Nearly 180 dead in Italy quake
by Guy Dinmore in L’Aquila, Italy
Rescue workers with heavy lifting gear were struggling on Tuesday to find survivors after Italy’s worst earthquake in nearly 30 years turned the historic medieval centre of L’Aquila into a ghost city. Rescuers said 179 people had been killed and at least 1,500 injured, with many more still missing.
As darkness fell on Monday night six students were recovered alive from the rubble of their hostel and one confirmed dead, as hopes were fading for others trapped in a nearby apartment block. These were among thousands of buildings left in ruins or damaged in the city and surrounding villages. Some 100,000 people had evacuated the area, with a tent city being prepared because of the danger of after-shocks. Residents filed out of L’Aquila dragging suitcases behind them. Empty streets were silent except for the occasional car alarm. About 1,500 people were injured.
Questions were already being raised over whether relatively modern buildings, including the student hostel with some 120 residents, had been constructed according to anti-seismic standards. There was also a controversy over whether the authorities had downplayed warnings of recent seismic activity in the area. There had been some warnings. Schools and the university had been closed for two days last week after serious tremors but life had returned briefly to normal.
One dust-covered fireman pointed to centuries-old stone buildings still intact next to the hostel, which lay lopsided, with its lower floors flattened. “I don’t have much hope,” he said as a crane slowly removed sections of concrete. A young student in shock simply said: “We are waiting for our friends.”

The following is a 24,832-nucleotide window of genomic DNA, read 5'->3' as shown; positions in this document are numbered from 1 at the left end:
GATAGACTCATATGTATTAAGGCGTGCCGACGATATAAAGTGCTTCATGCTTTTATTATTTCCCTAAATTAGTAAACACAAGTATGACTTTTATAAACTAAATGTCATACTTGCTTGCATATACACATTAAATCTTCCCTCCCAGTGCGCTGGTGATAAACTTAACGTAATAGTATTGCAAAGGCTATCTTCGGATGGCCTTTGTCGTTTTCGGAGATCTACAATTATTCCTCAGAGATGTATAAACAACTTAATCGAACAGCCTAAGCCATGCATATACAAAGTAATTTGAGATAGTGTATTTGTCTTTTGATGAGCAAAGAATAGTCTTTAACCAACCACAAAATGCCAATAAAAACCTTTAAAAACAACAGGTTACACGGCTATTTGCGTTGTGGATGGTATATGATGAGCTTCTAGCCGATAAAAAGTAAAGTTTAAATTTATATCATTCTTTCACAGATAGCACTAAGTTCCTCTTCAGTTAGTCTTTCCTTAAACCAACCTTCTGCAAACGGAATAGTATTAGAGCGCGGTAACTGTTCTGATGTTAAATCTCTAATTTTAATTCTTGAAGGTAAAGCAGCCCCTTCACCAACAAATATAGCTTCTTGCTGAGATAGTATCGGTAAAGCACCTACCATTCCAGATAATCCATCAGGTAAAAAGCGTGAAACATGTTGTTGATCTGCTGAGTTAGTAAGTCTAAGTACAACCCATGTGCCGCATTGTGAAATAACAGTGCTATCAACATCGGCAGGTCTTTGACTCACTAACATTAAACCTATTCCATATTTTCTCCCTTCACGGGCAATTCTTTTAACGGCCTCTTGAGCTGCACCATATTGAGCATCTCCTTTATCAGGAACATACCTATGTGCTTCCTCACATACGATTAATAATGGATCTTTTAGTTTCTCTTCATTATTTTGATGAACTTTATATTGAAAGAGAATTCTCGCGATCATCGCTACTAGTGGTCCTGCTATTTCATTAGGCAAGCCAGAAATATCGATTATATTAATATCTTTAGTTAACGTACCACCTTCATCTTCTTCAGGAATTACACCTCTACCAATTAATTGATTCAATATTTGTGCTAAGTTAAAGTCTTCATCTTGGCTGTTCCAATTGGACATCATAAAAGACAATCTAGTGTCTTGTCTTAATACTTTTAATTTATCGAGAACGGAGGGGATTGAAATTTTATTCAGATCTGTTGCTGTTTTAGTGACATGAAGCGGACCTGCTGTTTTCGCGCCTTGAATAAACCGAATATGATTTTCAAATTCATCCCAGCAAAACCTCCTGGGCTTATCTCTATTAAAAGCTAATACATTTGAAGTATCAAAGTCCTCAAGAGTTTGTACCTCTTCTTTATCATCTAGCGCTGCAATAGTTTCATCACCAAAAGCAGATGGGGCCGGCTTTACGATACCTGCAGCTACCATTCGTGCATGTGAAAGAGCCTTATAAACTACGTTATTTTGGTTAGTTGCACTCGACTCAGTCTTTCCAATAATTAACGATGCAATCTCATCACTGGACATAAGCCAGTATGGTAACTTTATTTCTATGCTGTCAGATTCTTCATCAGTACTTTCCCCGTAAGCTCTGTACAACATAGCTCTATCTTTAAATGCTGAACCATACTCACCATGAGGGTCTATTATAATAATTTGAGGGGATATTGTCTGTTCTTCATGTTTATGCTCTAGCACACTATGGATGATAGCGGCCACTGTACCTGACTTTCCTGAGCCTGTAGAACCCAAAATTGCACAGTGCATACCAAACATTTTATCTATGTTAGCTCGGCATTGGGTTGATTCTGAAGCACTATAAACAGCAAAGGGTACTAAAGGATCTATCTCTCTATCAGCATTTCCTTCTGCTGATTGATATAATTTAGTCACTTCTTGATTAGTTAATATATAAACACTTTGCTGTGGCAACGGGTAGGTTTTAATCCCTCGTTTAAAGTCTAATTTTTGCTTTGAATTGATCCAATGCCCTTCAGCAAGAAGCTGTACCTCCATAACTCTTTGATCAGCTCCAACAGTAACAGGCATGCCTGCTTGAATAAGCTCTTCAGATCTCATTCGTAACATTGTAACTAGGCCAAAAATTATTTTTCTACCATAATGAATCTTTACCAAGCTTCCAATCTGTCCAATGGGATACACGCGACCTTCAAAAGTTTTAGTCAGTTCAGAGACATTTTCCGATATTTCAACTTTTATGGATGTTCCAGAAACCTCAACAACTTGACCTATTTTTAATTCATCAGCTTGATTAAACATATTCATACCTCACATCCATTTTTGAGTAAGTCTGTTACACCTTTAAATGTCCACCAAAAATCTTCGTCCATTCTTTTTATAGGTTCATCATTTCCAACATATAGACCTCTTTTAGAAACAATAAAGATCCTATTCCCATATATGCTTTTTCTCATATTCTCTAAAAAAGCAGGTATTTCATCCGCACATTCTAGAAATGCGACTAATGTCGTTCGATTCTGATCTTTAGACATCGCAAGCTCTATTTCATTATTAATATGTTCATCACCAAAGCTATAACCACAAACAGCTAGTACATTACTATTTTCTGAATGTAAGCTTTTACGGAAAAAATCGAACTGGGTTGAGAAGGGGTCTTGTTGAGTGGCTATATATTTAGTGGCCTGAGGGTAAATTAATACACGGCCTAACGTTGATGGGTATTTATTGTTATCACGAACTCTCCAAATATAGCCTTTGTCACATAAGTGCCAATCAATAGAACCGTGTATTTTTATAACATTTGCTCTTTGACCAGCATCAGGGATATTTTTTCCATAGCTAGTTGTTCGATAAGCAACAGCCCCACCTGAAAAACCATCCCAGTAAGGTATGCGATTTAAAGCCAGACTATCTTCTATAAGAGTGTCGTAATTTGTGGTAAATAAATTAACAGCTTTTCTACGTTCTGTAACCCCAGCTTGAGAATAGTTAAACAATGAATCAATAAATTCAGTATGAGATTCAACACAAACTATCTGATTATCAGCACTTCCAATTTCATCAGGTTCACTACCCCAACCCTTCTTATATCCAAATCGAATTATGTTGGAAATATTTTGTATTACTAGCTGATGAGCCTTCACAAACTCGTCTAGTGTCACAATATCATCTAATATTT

Many medieval homes and famed churches in the central region of Abruzzo also bore heavy damage. The dome of the 13th-century Santa Maria Paganica had collapsed. Elderly residents sat dazed in the piazza outside, their friends beneath rubble nearby. Streets were filled with debris and cars crushed flat by fallen blocks of stone. Few buildings were left unscathed and residents wondered whether it would be months or years before they could safely return. Older houses and buildings made of stone, particularly in outlying villages that have not seen much restoration, collapsed like straw houses.
“No tears,” said Francesco Massimi as he collected books and belongings from his shattered home. As he spoke, another tremor struck, sending him back out into the street. Dust and plaster covered his bed. He thanked God for saving his family and put his faith in government promises of reconstruction aid. Few have earthquake insurance.
Guido Bertolaso, head of the civil protection agency in charge of rescue efforts, said it was the worst quake in Italy this millennium. Thirty schoolchildren were killed in a quake in southern Italy in 2002.
“I woke up hearing what sounded like a bomb,” said Angela Palumbo, 87, as she walked on a street in L’Aquila. “We managed to escape with things falling all around us. Everything was shaking, furniture falling. I don’t remember ever seeing anything like this in my life,” she said.
L’Aquila, a hilltop town on the edge of the Apennine mountain range now better known as a university city, has suffered quakes through the centuries. “Such a beautiful city of history and tradition, it deserves to be saved,” said Mr Massimi.
Silvio Berlusconi, the prime minister, declared a national emergency and cancelled a visit to Moscow. The earthquake, which struck at just after 3.30 on Monday morning, was the most devastating since 1980, when more than 2,700 people were killed in the town of Eboli, south of Naples.